Steven Salaita’s case isn’t about free speech. It’s about common sense, and the rightful consequences of bigotry and violence.
Why ‘Islamophobia’ in Europe cannot be equated with anti-Semitism, either in nature or degree
With Central American children at our borders, the United States, and the West, cannot just criticize Israel
From Black Rock City to the Negev Desert, the sandy camping trip comes to the Middle East
Karl Stern, Canadian psychiatrist and writer, was in his day a famous Catholic convert. Why has he been forgotten?
In the movie ‘Kicking Out Shoshana,’ a popular athlete pretends to be gay. The result is both funny and surprisingly meaningful.
‘Let the Celebrations Begin,’ an acclaimed and controversial Australian children’s book, raises questions about Holocaust education
Jewish grandma Isadora Alman pioneered the American sex-advice column, then found her work obsolete.
Talmudic rabbis debate professional eulogizers, trying to strike a balance between the holy and the mundane
Plus new inspections and new sanctions, and more in the news
Plus Adelson denies making a (poor) investment, and more in the news
Half of Venezuela’s Jewish community fled under Hugo Chávez, who died this week. Will the other half follow?
A rickety economy and nuclear progress make war more likely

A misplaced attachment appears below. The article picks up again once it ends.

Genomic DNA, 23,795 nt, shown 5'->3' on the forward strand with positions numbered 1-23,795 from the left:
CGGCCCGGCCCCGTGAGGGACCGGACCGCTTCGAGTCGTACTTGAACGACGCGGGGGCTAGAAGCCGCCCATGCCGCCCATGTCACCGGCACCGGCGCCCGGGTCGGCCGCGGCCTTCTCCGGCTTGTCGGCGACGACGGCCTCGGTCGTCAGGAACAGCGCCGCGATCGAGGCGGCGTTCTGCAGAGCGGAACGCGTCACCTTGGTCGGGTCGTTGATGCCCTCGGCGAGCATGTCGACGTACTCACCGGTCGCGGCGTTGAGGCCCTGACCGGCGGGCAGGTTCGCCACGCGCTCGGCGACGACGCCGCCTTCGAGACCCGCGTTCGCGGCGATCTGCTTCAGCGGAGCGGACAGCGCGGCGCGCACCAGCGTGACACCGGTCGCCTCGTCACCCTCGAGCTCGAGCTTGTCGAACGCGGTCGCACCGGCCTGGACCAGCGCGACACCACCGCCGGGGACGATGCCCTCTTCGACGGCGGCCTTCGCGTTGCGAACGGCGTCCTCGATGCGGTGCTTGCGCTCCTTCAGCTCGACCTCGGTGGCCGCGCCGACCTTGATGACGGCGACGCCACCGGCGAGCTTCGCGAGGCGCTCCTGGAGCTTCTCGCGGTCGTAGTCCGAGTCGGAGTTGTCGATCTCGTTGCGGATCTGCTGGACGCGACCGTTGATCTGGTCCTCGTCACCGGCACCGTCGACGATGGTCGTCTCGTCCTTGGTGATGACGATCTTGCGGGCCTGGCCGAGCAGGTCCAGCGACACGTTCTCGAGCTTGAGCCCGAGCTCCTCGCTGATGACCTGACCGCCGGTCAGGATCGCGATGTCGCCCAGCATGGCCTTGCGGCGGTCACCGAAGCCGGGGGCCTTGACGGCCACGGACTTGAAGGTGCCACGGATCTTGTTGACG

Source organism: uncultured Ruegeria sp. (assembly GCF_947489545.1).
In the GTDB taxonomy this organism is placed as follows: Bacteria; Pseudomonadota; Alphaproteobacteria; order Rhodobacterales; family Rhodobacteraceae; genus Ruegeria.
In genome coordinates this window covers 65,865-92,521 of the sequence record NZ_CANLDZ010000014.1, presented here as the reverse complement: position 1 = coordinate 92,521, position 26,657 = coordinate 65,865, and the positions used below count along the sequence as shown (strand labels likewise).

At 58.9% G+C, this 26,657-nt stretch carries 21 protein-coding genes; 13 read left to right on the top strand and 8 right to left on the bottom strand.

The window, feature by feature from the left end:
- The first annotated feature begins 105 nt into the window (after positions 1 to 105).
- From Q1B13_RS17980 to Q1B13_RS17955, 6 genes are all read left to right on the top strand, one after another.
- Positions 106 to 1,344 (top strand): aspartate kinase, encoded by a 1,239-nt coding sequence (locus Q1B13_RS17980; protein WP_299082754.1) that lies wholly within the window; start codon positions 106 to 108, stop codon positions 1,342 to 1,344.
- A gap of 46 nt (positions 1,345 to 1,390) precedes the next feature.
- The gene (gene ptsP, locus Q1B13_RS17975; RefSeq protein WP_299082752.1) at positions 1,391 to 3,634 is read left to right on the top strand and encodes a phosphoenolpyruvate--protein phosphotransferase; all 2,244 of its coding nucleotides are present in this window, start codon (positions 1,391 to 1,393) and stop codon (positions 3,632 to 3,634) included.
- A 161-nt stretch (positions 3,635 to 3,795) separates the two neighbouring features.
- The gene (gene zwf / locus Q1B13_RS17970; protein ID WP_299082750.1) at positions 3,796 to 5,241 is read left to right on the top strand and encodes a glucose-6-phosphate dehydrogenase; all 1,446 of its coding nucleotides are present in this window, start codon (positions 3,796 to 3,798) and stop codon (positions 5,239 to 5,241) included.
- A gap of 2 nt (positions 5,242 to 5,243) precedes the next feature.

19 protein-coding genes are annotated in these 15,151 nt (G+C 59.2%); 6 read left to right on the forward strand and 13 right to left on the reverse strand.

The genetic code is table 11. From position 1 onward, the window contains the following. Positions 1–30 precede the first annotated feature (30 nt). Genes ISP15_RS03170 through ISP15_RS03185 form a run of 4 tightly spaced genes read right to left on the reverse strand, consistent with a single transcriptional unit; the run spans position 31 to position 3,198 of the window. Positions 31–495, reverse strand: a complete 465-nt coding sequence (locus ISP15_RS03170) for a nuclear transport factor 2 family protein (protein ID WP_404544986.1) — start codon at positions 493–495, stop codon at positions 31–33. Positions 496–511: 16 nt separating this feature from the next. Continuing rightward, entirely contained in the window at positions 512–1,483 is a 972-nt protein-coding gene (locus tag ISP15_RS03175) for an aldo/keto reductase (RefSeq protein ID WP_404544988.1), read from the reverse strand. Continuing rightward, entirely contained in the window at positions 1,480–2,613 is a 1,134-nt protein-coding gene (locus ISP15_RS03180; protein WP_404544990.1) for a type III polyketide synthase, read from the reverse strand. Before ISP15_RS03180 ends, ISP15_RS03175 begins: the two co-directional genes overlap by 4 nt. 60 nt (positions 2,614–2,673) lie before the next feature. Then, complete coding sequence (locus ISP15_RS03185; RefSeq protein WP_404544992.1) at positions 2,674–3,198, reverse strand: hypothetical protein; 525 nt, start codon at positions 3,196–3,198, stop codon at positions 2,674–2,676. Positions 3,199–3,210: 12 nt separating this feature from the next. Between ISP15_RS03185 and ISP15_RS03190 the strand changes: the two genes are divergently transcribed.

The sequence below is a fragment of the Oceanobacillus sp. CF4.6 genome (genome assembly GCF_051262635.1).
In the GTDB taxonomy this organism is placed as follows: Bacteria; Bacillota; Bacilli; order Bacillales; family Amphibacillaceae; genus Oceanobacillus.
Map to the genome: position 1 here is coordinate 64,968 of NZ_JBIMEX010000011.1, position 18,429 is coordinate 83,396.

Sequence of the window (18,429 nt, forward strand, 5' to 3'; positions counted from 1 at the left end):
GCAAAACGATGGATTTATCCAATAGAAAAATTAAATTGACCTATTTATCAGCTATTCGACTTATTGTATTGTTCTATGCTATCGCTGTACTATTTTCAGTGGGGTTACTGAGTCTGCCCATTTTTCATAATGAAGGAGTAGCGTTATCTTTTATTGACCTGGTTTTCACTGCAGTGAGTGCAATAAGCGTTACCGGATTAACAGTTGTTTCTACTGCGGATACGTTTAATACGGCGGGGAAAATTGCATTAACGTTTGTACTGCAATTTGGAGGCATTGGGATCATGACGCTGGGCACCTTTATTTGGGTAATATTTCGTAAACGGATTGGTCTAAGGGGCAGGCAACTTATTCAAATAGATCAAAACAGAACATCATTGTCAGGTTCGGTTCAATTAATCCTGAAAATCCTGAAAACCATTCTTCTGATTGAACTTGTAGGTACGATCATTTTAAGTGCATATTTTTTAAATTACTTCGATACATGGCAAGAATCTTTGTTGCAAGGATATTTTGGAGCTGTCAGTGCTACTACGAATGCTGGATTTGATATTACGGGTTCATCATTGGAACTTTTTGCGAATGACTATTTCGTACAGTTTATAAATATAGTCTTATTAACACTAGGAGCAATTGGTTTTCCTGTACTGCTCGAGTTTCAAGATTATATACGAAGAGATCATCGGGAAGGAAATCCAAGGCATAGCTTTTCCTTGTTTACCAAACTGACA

The question policy-makers should focus on isn’t whether Iran would use a nuclear weapon, but how a bomb would embolden an already reckless regime
Plus P.A. FM admits they don’t have the votes, and more in the news
Plus Iranian bagels, the Irvine 11, Clinton vs. Bibi, and more
Plus ‘Islamic liberalism,’ Perry fisked, and more
So it is time to reacquaint ourselves with his avian namesake
Plus A’jad chides Assad, boo to Dan Snyder, and more
Plus A’jad being A’jad, China picks a side, and more in the news
Plus, Iranian leaders feud, Drake joins Kravitz, and more
Plus, Abbas declares emergency, Beck goes really tasteless, and more in the news
When Yale shuttered its Initiative for the Interdisciplinary Study of Anti-Semitism last month, critics saw anti-Israel political correctness. But the project may simply have been a casualty of the university’s global ambitions.
Plus A’jad’s dangerous game, Galliano in court, and more in the news
Some people lean on neighbors for a cup of sugar. The Fruchters, of Memphis, Tennessee, needed theirs to help them keep the Sabbath.
Forging ancient artifacts, procuring army sick passes, and pretending to be normal after a traumatic brain injury
After making a splash back home, the creators of the Hebrew-language program are launching an English version on Vox Tablet